On the surface, compost mulch may seem like a confusing term. What is it? Does it have some kind of special formulation? Is it better or worse than standard mulch you can buy at the garden store, or are they basically the same thing?
Most of the confusion comes from the fact that people often use the words “compost” and “mulch” interchangeably. The combined name “compost mulch” only muddies the waters further. However, each term actually refers to a very specific (and very different) concept.
Ready to get some clarity? In this article, we’ll break down the definition of each term and provide helpful examples. You’ll also learn about the pros and cons of compost mulch as well as proper usage tips.
Table of Contents
What Is Compost?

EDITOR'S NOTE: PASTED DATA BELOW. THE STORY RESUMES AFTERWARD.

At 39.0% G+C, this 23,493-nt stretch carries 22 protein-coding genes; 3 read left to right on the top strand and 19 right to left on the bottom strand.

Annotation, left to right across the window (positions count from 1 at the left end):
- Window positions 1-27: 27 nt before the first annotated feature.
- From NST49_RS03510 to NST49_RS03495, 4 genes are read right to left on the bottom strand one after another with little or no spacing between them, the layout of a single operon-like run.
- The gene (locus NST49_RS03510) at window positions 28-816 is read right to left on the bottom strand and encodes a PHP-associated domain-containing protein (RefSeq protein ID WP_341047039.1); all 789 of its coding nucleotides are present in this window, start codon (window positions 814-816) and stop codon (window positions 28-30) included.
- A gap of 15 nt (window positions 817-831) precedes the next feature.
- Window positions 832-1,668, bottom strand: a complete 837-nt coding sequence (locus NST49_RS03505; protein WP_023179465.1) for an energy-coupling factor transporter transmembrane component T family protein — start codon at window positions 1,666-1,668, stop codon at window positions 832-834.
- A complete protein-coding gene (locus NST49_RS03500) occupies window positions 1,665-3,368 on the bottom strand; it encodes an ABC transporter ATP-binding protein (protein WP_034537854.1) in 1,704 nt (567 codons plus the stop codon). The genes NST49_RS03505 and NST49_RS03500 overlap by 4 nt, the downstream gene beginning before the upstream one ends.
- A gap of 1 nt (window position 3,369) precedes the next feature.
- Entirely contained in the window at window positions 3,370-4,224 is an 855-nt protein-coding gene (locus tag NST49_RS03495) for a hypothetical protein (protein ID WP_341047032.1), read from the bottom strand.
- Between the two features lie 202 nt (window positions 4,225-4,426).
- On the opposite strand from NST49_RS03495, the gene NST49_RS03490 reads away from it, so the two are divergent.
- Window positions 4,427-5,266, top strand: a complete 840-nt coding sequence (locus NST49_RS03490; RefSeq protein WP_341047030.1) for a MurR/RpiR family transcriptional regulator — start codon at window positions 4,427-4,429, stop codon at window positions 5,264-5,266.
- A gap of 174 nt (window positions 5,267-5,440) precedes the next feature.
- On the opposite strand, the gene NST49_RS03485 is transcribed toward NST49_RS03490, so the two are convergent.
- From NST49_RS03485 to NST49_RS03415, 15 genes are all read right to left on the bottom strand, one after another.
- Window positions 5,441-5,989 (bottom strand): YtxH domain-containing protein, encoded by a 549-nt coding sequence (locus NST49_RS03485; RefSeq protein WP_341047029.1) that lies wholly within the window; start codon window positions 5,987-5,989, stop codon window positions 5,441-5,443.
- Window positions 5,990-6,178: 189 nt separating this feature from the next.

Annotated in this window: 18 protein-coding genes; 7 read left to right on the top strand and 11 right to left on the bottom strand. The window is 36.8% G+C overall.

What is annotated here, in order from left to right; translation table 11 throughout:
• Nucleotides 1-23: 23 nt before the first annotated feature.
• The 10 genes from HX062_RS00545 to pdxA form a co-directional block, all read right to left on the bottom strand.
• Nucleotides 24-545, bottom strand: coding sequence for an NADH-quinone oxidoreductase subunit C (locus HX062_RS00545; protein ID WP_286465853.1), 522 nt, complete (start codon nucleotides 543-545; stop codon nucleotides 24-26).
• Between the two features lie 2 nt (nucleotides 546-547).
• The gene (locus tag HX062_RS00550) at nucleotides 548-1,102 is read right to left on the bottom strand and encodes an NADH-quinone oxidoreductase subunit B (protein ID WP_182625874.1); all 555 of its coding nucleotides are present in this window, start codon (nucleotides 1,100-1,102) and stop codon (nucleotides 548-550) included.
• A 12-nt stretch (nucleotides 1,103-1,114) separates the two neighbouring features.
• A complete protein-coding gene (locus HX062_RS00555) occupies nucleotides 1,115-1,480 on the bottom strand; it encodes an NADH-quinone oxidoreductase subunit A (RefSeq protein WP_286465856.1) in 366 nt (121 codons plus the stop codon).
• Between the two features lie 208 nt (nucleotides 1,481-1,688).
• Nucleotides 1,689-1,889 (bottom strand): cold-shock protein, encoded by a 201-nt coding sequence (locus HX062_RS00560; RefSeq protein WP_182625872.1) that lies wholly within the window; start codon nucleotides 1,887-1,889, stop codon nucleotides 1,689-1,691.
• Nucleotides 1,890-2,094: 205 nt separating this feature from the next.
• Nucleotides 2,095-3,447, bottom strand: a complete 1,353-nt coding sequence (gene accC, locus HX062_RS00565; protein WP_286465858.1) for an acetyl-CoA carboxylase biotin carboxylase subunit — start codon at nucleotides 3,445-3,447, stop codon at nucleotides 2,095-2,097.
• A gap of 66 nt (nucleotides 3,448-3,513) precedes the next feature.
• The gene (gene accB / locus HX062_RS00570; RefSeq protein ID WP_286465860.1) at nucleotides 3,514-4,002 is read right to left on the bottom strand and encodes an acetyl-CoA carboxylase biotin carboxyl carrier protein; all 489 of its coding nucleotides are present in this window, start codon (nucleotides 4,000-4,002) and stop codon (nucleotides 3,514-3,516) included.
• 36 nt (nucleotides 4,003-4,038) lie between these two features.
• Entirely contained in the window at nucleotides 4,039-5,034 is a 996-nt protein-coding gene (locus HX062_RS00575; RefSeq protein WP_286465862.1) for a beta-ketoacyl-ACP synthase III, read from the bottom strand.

When living organic matter dies and decomposes, it returns to a simple state in which the basic minerals and nutrients are available to the surrounding environment.
This is compost in a nutshell. Often referred to as “black gold” by gardeners, compost adds vital nutrients to your soil.
Examples of Compostable Materials
You can make compost from almost any biological material. This list is just a fraction of good composting ingredients.
- Tea Bags (but take out the staples!)
- Vegetable peelings and scraps
- Fruit cores and skins
- Coffee grounds
- Paperboard egg cartons
- Shredded leaves
- Grass clippings
- Cow manure
Here’s a couple of photos of the kinds of things I add to my compost bin:
What Is Standard Mulch?
Mulch is any material you spread over the top of your soil. Gardeners have a few main objectives in mind when laying down a layer of mulch.
- Retain soil moisture
- Reduce weeds
- Prevent soil erosion
- Moderate soil temperature
Many different materials qualify as mulch. These materials fall into two main categories: organic and inorganic.